You cannot carry a balance on your card, safe for a few that will pool all your purchases until the end of the month, at which time you get the grouped debit, you do not get the usual 3 weeks after statement to pay it off.
And you want to know what the biggest ripoff is? We get charged, around €40, a cool $50 per year, for the privilege of owning one such card. A debit card! There are 60 million French people, I’ll let you do the math…
The account overdraft
As a result of the carte de crédit, most people have an overdraft authorization on their account. Mine is at around 8% with ING and interest is calculated daily, with no minimum. That is a breath of fresh air considering my old bank was charging a minimum fee of €5 even if you were €0.20 in the red for a day.
The overdraft rates are usually lower than your credit card rates as anything over 16% is considered usury if I remember correctly.
The store cards
Only a few stores offer credit revolving cards with a high interest, usually tempting you with a 0% balance on a big first purchase. It is very rare that people apply for a store card, generally you either can afford the purchase or not.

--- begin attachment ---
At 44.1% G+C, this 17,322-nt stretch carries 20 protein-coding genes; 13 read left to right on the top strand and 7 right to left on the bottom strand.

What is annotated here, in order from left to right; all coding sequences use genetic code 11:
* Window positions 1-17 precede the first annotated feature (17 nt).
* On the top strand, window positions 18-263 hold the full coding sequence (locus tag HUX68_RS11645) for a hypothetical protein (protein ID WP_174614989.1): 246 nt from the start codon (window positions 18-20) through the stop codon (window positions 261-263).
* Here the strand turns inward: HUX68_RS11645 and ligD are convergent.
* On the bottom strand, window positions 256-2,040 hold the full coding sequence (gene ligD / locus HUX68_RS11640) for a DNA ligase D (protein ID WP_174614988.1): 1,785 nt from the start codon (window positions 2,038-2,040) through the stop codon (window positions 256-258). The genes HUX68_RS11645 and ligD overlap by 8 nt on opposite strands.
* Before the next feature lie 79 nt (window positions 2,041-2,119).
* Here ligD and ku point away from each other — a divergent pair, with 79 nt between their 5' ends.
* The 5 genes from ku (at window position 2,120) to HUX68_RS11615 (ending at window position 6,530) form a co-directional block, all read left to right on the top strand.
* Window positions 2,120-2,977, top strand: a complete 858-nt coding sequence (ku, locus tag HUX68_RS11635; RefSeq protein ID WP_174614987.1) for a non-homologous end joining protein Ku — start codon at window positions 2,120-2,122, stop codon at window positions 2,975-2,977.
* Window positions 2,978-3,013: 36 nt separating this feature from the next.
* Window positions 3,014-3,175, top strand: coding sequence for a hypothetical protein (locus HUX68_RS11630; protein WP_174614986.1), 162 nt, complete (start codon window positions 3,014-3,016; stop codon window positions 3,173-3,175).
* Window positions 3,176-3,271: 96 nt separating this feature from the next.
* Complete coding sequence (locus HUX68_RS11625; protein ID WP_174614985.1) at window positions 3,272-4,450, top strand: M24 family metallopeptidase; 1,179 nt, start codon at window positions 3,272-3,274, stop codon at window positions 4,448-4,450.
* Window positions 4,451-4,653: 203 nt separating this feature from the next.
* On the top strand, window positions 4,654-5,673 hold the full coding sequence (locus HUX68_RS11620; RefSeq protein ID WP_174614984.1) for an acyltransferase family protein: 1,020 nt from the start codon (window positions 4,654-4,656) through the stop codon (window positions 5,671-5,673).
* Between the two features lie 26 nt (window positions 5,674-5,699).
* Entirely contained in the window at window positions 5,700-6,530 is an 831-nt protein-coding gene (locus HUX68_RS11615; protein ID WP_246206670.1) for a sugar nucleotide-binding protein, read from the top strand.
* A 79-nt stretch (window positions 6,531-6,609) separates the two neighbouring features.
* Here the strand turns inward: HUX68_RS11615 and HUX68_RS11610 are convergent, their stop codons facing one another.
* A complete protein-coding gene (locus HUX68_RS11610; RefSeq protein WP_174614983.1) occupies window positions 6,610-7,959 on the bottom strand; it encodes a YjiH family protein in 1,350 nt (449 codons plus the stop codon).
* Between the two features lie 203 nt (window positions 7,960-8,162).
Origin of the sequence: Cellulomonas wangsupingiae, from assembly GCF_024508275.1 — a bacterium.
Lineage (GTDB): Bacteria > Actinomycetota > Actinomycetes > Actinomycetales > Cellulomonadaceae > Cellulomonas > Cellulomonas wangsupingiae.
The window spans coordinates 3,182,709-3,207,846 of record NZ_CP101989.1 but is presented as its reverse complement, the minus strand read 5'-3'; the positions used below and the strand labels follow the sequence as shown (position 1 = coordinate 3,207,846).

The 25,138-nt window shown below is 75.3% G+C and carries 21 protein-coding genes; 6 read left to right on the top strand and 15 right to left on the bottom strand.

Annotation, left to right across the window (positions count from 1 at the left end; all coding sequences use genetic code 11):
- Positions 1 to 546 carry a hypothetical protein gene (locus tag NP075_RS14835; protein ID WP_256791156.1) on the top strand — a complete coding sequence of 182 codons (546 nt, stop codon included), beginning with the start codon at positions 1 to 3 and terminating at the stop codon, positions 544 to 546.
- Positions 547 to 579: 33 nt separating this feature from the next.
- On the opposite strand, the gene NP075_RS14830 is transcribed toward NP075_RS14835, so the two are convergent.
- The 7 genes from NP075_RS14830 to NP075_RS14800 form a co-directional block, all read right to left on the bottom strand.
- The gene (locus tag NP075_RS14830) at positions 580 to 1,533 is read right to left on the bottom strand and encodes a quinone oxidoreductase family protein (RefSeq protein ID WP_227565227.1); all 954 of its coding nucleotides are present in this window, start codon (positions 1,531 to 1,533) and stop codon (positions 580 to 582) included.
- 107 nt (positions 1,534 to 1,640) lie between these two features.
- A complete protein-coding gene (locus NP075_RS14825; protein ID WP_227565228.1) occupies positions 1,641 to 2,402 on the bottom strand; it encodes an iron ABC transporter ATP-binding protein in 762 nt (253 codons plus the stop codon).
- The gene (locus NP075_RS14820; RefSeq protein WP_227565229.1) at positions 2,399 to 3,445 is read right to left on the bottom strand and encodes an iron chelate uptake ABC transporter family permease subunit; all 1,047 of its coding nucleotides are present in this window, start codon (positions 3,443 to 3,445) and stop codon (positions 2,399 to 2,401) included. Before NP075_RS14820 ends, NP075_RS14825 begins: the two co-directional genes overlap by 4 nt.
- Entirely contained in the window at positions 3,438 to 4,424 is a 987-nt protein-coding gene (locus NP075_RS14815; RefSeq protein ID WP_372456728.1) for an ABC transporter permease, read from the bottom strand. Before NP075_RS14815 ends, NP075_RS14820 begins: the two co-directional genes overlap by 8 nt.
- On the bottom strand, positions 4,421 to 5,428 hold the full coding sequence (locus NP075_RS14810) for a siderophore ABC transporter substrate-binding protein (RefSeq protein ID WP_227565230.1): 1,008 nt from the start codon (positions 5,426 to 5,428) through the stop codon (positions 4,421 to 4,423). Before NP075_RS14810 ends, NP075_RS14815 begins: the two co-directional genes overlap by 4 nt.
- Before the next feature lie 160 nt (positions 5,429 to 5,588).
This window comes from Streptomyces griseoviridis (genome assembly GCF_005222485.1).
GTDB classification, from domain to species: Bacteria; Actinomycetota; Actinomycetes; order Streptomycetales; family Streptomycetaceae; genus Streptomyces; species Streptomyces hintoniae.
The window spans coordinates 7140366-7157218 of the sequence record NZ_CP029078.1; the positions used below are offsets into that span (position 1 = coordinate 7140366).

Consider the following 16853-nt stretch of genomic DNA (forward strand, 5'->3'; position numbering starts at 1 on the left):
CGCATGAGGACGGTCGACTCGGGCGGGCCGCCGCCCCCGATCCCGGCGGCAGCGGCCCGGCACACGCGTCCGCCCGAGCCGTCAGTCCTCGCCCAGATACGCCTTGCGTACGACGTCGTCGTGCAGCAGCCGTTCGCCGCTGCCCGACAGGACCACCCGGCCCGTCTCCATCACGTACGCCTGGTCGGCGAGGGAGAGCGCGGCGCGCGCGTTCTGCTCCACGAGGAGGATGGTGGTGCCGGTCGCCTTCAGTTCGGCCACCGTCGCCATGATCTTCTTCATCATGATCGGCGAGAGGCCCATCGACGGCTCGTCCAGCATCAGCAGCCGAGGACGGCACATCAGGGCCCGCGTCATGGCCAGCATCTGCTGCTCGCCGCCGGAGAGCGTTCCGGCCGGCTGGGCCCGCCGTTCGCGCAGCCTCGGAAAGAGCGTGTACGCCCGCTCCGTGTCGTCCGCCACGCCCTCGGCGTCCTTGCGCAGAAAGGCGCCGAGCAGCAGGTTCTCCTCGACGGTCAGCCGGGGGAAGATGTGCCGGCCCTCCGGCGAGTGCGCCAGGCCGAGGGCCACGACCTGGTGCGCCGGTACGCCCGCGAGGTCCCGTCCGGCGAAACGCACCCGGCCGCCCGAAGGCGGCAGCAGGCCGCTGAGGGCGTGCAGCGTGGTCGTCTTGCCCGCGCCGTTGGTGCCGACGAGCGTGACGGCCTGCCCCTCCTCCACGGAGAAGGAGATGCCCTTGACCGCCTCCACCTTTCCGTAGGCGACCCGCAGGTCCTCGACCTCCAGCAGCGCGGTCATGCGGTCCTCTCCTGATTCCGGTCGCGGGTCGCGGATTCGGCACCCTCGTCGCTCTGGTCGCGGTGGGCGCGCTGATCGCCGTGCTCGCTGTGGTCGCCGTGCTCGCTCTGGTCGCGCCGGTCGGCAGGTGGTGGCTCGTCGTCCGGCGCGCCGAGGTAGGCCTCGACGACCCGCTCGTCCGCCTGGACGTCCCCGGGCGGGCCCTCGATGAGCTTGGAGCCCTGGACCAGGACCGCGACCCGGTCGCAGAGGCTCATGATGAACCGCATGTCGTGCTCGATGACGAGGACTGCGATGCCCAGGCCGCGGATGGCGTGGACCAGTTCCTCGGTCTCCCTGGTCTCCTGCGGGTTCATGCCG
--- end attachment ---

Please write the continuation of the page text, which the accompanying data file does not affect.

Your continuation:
Our “credit cards” suck
Since almost no one goes into debt and pays 19.99% APRs on their cards, we don’t get travel rewards, hotel points, cashback. Zilch. Just a yearly fee, that usually includes purchase protection and identity theft cover, period.
The loan affordability
Whenever you take a mortgage, a loan or open a line of credit, the bank checks out your income. You have to earn at least 3 times the loan repayment amount, net. If you earn €1,000, you can take a €333 mortgage. If you earn €1,000 and already pay €350 in rent, you can’t borrow anything. If you make €1,000 and have a €200 mortgage, you can take consumer loan as long as the repayment is less than €133 a month.
This criteria is very strict and limits the number of bankruptcies. It also makes it a nightmare to get a mortgage those days, with the price of real estate in Paris… Often your parents have to cosign your mortgage, at 35 it is quite the experience.
No credit scores
I did not have a credit score until I moved to the UK. There is a bad debtor file at the central bank, listing people who have gone bankrupt but that is all they check, after they checked affordability.
Our only debt is the mortgage
Because it is so complicated and not in our habits to borrow, our only debt is generally our mortgage. Again, the banks try to make back all the money they don’t make selling us credit cards and personal loans, so we have crazy fees, early repayment penalties, and very strict mortgages that make switching a pain.
We sometimes get a consumer loan on top to make house renovations, because we plan on paying that one quickly, and the couple extra points in interest is worth it for the convenience of settling the loan years before the mortgage.
As a result, we usually graduate debt free, and you don’t hear so much about debt journeys from $500,000 in the red.
Where else have you seen differences about debt and finances in general?